7. In another passage it says there is no compulsion in religion (Q 2:83) but later this became war and death to infidels (Q 9:5)

This last abrogation comes from Surah 9 and this Surah alone abrogates over 100 previous revelations. So many inconsistencies and changes within just a few decades tell us a great deal about the character of Muhammad and the lies/abrogation’s he told to further his own purposes.

Sayings were lost and manuscripts were in conflict

As mentioned above Muhammad forgot some verses, never codified the Qur’an at all, many memorised verses were lost soon after Muhammad’s death, and four equal and competing versions of the Qur’an circulating some 19 years later which led to major disputes. Competing versions all burnt except for Zaid ibn Thabit’s new and improved account in 650AD. Then he kept remembering things he forgot to include, and was even asked by two of Muhammad’s widows to alter verses (Muwatta Imam Malik, p.64). One Hadith twice states clearly that Caliph Uthman’s motivation was not accuracy but unity (Ibn Abi Dawud, Kitab al-Masahif, p.22). Disunity and war had been the hallmark of Islam from the moment of Muhammad’s death and its continuation could have been the death of the Caliph himself. So it can be said with certainty that what Muhammad dictated is not what we read in today’s Qur’an.

Historical error

Muhammad misrepresented historical fact on many occasions in his Qur’an. He incorrectly claimed Christians worshipped Mary and Jesus as part of their trinity (Q 5:116). He also claimed that Mary is the sister of Aaron as well as the mother of Jesus (Q 19:27-28). He claimed that Haman (Q 28:38, Q29:39, Q 40: 24) was employed by Pharaoh to build a great tower, thus mixing Genesis with Exodus and Esther. Muhammad believed that the golden calf of Exodus (Q 20:85-87) was made by a Samaritan, but this ethnic group did not exist at the time. The Qur’an has King David making chain mail armour (Q 34:10-11), but this technology was not invented for 1,000 years after David lived.

Regarding the person of Jesus, extra-biblical evidence never records him being called Isa. All objective historical sources agree with the name used in the Christian gospels. No one quite knows where Muhammad got this name. Likewise there is absolutely no historical evidence that Jesus received a special a proto-Qur’anic book called the Injil, The Qur’an also claims he did not die on the cross (Q 4:157). Once again this disagrees with all known secular historical sources such as Celsus, Tacitus, Mara Bar-Serapion and Josephus. There are ten known non-Christian sources of insight into the life of Jesus and they all agree with the New Testament, and disagree with the Qur’an.

Muhammad declares boldly that Christians and Jews corrupted their own scriptures (Q 2:75 Q 2:79) which originally were pure Islamic teaching. Once again there is absolutely NO external evidence to back up the claim and a mountain of evidence to the contrary. We have accurate manuscripts dating to within a hundred years of the originals. These historical fabrications fact tells us Muhammad had very little understanding of what is historically proven to be in the Bible, exposing himself to a grave, but self-serving errors of judgement.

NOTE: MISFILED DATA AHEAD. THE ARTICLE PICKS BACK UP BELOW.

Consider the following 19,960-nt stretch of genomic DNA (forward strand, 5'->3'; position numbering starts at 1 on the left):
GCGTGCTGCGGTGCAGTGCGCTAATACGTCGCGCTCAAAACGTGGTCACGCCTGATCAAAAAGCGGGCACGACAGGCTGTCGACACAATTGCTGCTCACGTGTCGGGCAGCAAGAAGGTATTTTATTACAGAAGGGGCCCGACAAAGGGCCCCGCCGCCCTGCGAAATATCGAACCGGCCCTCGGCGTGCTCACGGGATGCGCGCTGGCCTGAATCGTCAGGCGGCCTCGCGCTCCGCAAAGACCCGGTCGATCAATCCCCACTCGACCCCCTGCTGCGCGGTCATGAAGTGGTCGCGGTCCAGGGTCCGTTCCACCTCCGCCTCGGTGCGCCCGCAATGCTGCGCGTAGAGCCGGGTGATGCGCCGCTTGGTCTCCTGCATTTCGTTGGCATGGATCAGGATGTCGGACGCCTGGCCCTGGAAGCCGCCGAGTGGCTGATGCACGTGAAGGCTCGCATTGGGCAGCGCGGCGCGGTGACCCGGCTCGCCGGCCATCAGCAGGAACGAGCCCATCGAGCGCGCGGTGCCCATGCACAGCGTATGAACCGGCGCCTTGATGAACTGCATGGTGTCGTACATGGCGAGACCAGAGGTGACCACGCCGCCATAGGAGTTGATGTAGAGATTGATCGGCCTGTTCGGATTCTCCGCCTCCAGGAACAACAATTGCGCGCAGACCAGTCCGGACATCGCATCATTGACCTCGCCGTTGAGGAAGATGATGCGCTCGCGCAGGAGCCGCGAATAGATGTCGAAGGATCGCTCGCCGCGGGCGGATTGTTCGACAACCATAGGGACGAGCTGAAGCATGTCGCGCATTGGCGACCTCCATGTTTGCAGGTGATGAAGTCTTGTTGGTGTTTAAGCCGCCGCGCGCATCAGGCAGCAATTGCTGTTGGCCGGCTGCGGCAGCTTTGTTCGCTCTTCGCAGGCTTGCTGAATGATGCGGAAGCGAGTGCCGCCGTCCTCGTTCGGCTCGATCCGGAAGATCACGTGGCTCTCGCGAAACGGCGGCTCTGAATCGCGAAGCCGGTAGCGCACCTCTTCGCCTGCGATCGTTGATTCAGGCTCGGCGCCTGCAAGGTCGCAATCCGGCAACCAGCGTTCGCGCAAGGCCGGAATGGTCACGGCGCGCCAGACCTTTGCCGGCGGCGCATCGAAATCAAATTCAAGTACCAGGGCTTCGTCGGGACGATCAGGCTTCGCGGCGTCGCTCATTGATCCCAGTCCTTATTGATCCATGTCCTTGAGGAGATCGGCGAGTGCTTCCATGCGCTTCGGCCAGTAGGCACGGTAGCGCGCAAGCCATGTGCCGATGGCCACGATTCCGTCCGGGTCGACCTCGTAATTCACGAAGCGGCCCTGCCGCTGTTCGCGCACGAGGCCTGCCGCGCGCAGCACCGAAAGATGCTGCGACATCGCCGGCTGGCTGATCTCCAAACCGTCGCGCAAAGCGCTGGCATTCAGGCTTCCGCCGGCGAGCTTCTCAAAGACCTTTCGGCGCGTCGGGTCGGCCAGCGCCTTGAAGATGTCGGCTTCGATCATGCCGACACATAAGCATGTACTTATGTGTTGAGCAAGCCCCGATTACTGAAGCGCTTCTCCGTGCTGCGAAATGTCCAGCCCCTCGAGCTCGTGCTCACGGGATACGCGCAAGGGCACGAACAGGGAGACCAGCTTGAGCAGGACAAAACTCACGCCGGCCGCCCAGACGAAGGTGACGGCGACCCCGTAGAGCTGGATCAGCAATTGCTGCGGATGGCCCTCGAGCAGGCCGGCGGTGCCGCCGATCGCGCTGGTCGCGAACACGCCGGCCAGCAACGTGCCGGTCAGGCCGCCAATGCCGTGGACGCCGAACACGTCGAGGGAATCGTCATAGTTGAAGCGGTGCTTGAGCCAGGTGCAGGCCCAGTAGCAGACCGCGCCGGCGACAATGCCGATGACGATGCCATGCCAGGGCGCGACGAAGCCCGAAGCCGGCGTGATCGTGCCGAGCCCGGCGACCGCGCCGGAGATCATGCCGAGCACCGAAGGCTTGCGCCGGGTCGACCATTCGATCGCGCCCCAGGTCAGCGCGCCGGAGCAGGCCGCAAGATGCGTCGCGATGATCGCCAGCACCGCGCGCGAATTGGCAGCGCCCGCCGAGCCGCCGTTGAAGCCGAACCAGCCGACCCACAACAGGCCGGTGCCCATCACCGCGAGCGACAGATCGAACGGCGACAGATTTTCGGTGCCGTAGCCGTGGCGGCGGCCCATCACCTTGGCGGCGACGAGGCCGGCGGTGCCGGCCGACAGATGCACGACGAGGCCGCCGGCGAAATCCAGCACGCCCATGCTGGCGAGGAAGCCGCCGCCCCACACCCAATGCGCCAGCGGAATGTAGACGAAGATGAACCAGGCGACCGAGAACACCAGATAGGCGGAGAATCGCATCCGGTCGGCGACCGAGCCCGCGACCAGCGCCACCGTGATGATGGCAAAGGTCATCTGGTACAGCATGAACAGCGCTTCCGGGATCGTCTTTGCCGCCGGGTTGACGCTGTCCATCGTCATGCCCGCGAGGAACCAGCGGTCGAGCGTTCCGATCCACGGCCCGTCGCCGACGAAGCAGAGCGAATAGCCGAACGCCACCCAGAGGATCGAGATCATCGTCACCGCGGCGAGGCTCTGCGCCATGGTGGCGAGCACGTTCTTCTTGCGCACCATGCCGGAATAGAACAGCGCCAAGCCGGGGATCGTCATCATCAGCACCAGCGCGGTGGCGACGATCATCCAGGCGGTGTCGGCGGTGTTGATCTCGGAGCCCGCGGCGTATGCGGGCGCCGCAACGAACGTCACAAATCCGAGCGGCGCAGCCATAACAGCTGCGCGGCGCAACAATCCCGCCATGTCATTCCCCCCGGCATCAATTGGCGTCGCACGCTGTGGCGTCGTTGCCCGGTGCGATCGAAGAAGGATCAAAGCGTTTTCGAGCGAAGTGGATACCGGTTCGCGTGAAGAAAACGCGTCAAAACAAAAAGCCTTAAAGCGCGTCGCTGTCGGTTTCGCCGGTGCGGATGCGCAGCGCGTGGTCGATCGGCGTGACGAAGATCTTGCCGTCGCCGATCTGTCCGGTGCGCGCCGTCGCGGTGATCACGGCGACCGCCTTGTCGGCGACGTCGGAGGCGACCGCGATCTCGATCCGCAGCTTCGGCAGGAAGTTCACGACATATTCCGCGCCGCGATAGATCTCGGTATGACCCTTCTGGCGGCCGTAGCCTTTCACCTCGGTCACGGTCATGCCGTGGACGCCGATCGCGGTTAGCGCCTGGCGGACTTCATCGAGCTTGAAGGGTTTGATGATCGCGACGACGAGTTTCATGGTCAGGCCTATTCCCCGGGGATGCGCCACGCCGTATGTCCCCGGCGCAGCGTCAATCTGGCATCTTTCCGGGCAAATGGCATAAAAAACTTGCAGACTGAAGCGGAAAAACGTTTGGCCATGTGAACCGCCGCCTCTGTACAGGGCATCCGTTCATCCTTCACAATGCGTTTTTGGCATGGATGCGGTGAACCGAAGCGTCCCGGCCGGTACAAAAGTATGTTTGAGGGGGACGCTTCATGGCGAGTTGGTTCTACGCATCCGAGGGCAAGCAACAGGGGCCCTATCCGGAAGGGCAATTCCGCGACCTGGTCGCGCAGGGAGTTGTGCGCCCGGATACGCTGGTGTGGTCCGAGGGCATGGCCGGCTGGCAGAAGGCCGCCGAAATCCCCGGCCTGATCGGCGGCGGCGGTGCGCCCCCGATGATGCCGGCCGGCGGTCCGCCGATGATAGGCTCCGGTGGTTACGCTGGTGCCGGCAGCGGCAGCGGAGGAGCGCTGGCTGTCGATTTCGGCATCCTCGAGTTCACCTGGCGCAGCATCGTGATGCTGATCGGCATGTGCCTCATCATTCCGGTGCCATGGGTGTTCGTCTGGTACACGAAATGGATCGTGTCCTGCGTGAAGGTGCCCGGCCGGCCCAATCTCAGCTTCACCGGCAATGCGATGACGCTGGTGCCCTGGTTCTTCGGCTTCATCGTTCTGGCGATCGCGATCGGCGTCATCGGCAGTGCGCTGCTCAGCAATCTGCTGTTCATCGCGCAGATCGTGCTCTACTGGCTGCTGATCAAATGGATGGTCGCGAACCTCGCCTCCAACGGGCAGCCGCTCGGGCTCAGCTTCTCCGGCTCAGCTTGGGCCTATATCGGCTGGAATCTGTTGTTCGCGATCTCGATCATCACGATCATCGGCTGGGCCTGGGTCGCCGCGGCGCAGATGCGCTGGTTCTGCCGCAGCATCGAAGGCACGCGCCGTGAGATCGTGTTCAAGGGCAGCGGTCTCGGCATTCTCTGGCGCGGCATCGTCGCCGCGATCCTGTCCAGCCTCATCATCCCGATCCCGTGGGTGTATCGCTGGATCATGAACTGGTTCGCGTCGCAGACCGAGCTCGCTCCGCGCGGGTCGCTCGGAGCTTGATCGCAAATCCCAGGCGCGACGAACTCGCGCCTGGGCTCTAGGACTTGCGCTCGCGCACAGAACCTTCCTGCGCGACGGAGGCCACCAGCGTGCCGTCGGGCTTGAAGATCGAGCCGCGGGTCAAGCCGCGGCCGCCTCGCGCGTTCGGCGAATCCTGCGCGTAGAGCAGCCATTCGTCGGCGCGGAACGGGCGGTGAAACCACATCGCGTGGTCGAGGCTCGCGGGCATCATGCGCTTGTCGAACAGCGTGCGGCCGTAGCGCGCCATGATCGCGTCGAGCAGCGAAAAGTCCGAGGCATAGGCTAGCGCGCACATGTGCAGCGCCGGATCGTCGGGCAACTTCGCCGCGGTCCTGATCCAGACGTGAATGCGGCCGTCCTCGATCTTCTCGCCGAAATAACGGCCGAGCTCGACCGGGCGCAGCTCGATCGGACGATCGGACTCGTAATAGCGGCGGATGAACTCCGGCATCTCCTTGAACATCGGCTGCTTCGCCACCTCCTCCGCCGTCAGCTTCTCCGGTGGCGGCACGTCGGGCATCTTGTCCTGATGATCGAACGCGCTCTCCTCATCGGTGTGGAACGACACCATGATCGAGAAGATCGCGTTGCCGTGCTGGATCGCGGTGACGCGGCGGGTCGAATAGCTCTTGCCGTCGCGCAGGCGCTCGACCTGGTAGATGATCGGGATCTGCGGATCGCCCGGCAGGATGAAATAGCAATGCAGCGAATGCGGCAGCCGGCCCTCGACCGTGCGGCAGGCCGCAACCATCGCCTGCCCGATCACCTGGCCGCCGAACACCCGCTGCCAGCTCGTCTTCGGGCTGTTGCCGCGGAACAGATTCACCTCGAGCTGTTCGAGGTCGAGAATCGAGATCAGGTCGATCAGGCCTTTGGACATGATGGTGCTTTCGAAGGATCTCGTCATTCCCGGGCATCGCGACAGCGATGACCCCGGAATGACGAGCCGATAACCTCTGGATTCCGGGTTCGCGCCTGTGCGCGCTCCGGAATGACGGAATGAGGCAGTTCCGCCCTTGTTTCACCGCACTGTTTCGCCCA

Scientific error

Scientific error abounds in the Qur’an. It claims the sun sets in a spring of murky water (Q 18:86). This idea comes from known folktales of that era. Stars and meteorites are said to be missiles fired at evil spirits who try to eavesdrop on the Qur’an in heaven (Q 67:5, Q 72:6-9). Muhammad claimed mountains were giant tent pegs that stopped the earth from shaking (Q 16:15, Q 21:31). Surah 105 claims birds dropped clay stones on General Abraha’s army, but history records he withdrew because of smallpox. Fishermen are said to have turned into apes because they broke the Jewish Sabbath (Q 2:65-66). The hadiths (Sahih Bukhari 6:60:7) record an event where Muhammad was asked why children look like their father or mother. Muhammad’s reply, which he said came from Gabriel, was that the child resembled the father if he orgasmed first, and the mother if she orgasmed first.

Linguistic error.

If the Qur’an is a divine miracle it would not contain grammatical errors, but it does. The word “Sabeans” is spelt correctly as Saabi’iina in Surah’s 2:62 and 22:17, but is spelt Saabi’uuna in Surah 5:69. Many more such errors and aberrations can be found in this link.

Use of inaccurate apocryphal writings

By the Third Century after Christ there were literally hundreds of fanciful versions of the Bible and New Testament in circulation around the Roman Empire and beyond. Muhammad obviously used many of them to help him compile his Qur’anic literature. From the Second Century Talmudic writings comes Surah 2:30-38 where we find all angels except Satan worshipping Adam. Surah 21:51-71 has Abraham destroying idols. This fable is borrowed from another Second Century collection of Jewish folktale called The Midrash Rabbath. From the second century fable of Abodah Sarah we find Allah threatening to drop Mt Sinai on the Jews (Q 7:171).